Why Business Forecasts Fail
Planning for the future is a crucial organizational activity that every business needs to do in order to set priorities, allocate scarce resources efficiently, and encourage all parts of the organization to work toward common objectives. In this planning process, businesses often try to forecast the behavior of their fundamental variables like revenue and profit, or in the case of financial or lending institutions, performance of their portfolios. Then strategies are based on targets drawn from these forecasts. However, time and again, this approach does not take into account several external factors that might affect a business’s day-to-day functions. This may result in inadequate planning, followed by missed targets and confusion within the organizational process.
In these circumstances, management needs to be mindful of the fact that a business cannot exist or operate in a void. Every business’s trade and financial performance is affected (albeit in diverse degrees) by changing economic conditions. Businesses tend to perform their strongest during a thriving economy, and conversely, performance tends to suffer during an economic slump. The impact of economic conditions tends to vary by the industry and geographical location of the business as well.
Hence, although carving out a focused strategy may enable a business to perform a few activities well, failing to account for external factors may derail these plans when the unexpected occurs.
Business Forecasting Should Include Multiple Economic Scenarios
Weaving strategic forecasting and scenario planning together brings about better preparedness by having several forecasts and tying each one to a particular scenario or economic condition. These forecasts take into account the extent to which major economic, socio-political, or natural events can alter businesses’ everyday processes, and in turn change the performance of revenue, profit, or portfolios. These scenario-based forecasts, allow businesses to make decisions that more correctly reflect the current business environment and create targets built specifically for it.
The process of scenario planning involves simulating a range of reasonable “what if” scenarios that capture the scope of possibilities an event may give rise to based on macroeconomic series and linking those possibilities to financial targets or portfolio performance. These scenarios can be formulated either by using guidance from government agencies such as the Federal Reserve, which provides guidelines for stress test scenarios, or by customizing them with the business’s specific conditions in mind.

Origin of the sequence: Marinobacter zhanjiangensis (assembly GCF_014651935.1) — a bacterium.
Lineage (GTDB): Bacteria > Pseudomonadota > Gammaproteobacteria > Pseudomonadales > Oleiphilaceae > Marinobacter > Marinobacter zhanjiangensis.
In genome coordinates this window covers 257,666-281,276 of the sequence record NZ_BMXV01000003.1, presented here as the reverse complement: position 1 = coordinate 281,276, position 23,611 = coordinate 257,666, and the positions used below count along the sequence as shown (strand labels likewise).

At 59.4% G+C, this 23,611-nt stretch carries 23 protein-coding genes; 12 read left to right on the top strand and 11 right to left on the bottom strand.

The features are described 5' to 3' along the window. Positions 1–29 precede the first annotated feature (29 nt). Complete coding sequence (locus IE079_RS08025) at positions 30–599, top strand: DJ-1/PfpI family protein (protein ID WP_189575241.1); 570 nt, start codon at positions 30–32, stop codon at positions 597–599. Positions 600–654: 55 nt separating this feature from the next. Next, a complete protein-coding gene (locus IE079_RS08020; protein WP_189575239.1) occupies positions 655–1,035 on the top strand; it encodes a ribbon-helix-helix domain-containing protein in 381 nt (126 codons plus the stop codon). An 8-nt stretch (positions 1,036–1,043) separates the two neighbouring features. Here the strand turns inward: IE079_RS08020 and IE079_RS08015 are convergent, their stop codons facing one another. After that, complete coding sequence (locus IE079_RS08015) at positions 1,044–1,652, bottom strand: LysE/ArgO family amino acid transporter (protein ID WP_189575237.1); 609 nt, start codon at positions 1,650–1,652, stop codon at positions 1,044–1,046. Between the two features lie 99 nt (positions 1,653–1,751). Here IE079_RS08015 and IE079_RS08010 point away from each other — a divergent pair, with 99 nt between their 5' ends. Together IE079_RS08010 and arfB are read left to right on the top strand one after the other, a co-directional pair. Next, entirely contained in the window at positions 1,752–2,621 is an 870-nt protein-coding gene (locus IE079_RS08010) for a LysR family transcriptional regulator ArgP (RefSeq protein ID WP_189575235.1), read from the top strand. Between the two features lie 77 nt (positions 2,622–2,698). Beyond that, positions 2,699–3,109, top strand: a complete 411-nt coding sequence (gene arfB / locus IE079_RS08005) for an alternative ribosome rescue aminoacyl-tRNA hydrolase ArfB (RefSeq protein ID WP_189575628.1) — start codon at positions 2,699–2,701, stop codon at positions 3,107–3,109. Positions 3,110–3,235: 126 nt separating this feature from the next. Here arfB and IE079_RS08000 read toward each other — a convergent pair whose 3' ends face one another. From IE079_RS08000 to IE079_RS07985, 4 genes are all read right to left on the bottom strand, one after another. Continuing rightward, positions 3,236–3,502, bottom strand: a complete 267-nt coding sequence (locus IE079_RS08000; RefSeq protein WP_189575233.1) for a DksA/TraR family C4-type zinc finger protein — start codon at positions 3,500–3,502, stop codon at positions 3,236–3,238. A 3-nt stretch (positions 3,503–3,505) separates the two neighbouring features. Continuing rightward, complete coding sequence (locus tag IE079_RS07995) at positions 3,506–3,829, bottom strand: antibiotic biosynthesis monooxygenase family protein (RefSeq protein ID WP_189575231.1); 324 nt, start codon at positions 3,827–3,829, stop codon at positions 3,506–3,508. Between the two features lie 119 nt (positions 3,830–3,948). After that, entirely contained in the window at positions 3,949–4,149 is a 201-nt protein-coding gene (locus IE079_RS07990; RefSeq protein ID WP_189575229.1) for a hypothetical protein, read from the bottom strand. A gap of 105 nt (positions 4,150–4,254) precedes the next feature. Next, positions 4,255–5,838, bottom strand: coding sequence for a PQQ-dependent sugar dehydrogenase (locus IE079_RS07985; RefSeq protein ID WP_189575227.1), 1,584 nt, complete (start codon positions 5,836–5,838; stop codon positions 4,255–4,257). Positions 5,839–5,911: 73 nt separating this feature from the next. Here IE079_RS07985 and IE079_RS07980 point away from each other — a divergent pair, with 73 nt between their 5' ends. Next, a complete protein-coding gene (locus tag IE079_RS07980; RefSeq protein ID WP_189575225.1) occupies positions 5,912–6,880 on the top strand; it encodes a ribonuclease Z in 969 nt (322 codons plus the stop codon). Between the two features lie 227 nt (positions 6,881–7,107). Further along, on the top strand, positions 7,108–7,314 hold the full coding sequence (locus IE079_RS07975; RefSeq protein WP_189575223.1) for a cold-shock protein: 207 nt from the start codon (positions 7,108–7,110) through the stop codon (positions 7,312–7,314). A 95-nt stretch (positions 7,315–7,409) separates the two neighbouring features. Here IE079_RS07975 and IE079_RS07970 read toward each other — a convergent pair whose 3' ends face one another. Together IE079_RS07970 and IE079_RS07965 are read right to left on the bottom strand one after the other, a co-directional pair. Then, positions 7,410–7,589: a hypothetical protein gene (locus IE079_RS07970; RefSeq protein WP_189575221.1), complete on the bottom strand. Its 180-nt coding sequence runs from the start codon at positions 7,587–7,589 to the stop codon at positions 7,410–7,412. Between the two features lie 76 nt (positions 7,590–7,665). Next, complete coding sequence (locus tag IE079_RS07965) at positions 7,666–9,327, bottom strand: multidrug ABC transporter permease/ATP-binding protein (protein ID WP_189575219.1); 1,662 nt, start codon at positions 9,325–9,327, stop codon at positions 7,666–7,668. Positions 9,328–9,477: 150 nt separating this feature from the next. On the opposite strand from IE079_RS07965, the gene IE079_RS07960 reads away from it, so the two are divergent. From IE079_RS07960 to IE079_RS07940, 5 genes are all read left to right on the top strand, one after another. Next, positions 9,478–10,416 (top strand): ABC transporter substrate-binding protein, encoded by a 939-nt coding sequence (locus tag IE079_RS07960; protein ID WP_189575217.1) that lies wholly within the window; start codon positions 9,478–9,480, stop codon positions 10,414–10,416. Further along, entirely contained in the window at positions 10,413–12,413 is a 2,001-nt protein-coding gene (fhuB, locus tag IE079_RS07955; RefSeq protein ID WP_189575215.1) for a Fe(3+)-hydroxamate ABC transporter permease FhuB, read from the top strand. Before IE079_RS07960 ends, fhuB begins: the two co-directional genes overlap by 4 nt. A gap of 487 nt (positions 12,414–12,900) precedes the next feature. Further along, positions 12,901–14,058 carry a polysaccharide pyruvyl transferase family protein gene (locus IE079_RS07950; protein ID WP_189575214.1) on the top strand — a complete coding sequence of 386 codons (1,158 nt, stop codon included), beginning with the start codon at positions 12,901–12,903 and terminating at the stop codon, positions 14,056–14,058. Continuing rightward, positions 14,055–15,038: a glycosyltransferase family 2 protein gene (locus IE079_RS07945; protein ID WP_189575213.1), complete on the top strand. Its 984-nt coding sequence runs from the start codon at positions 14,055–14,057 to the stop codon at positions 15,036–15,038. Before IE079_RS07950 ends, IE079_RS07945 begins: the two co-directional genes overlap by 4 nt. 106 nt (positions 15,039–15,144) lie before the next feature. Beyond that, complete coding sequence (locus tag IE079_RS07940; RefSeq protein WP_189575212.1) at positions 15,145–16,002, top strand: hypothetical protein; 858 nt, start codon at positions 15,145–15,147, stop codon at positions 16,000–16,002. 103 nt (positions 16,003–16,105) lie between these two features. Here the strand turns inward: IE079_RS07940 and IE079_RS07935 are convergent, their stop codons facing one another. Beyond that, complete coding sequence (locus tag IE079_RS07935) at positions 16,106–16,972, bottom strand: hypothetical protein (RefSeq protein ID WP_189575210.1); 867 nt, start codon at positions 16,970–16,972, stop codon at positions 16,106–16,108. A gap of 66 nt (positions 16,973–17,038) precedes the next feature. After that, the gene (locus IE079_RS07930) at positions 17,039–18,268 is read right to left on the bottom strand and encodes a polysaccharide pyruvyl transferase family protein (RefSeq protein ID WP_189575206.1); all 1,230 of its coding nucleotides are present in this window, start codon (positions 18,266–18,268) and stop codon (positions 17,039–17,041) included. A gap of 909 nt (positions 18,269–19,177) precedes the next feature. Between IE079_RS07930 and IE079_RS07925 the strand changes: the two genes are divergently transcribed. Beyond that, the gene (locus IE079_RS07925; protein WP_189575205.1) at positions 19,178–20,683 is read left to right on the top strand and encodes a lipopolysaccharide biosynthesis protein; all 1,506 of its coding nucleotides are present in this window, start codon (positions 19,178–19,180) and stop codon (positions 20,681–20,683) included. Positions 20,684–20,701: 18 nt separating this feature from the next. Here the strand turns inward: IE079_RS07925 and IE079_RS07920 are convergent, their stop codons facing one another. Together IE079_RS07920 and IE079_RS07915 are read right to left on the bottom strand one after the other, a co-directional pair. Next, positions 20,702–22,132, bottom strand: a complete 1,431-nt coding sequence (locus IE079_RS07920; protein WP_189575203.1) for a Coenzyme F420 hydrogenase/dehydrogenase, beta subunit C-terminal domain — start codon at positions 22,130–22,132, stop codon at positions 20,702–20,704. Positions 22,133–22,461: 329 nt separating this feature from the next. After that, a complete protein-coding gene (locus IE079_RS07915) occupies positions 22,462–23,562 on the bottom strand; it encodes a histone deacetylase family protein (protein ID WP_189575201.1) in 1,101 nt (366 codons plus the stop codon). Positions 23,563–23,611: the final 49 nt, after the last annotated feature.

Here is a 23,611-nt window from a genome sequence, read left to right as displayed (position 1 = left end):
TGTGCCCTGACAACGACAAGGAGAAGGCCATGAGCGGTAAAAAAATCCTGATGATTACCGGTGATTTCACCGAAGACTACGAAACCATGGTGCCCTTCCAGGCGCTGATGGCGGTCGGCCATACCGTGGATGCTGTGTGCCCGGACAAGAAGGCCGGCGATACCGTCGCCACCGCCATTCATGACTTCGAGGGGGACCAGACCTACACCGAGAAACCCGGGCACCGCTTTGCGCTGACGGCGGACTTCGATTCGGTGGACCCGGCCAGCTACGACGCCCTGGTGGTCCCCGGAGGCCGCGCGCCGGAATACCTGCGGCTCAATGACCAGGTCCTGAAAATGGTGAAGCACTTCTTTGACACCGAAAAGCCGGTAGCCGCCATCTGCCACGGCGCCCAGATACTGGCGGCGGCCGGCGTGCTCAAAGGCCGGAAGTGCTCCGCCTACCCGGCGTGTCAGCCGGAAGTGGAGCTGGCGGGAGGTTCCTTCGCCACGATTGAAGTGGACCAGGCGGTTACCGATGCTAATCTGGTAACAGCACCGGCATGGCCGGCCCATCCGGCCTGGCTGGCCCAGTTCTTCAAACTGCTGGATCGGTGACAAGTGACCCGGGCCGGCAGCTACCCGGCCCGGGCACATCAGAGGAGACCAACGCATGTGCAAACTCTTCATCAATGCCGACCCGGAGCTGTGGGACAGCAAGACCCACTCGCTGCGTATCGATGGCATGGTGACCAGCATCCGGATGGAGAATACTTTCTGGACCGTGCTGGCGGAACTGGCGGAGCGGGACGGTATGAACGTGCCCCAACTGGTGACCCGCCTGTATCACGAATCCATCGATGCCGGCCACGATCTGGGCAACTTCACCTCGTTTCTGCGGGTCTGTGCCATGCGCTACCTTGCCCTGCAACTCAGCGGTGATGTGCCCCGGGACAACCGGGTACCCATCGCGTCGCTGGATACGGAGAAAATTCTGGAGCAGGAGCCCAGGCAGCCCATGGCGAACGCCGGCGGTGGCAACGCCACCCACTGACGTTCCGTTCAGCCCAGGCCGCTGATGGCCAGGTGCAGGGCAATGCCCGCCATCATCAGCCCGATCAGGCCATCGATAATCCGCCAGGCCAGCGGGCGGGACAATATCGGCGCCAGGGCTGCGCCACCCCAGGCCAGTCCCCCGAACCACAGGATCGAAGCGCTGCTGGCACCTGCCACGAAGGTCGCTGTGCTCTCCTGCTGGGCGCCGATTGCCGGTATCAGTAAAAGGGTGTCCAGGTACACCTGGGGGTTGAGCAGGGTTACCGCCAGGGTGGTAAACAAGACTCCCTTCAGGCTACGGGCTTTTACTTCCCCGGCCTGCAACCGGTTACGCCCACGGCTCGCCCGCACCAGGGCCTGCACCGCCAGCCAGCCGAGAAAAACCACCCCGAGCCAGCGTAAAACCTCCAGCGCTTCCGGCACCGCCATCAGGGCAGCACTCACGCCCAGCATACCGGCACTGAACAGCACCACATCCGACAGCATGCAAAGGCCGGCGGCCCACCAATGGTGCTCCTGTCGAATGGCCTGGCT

How to Build Custom Economic Scenarios
Building custom scenarios remains the most critical part of the scenario planning process. It involves building out some alternative but plausible future trajectories with a specific event in mind. It is a systematic and creative activity with elements of economics, statistics, and mathematics embedded into the process. It requires the quantification of an event’s repercussions over time, taking into account complex interactions of the scenario triggers with each other.
Economic Scenario Triggers or Driving Forces
The scenario triggers or driving forces are the key variables that have been determined to influence the planning issue in question. In the most common use cases of scenario planning, these triggers are economic in nature (e.g. GDP or employment), but could very well come from other areas as well, including demographics (e.g. population), sociopolitics (e.g. sentiment of media events), climatic (e.g. storm surges) – anything a business may deem relevant to its focal planning issue. While a financial institution will be more interested in how many credit card accounts in its portfolio may become severely delinquent if there is a dip in the economy at some point in the future, an insurance business may be interested in the recovery rate of the region it caters to after the region has been hit by a natural disaster such as a hurricane or a wildfire.
Once the most relevant scenarios are decided on, they can be applied to the planning issue in question. Like the scenarios themselves, the focal planning issue can be very diverse. It could be as critical as a large bank holding company’s stress-testing exercise, which is conducted as a part its regulatory compliance process or a portfolio management exercise by a regional bank to review the health of its portfolio. It could involve businesses planning for policy issues like Brexit, or monetary policy changes by a country’s central bank.
Although it is not humanly possible to predict the future exactly, scenario planning blended with strategic forecasting provides a good approximation of how some key variables and their volumes would behave in the changing trajectories of the future. Monitoring key indicators, even in apparently low-risk economic conditions, will help businesses keep tabs on any anticipated changes a reasonable distance into the future and be prepared for all eventualities by evaluating the effectiveness of alternative strategies across a wide range of scenarios.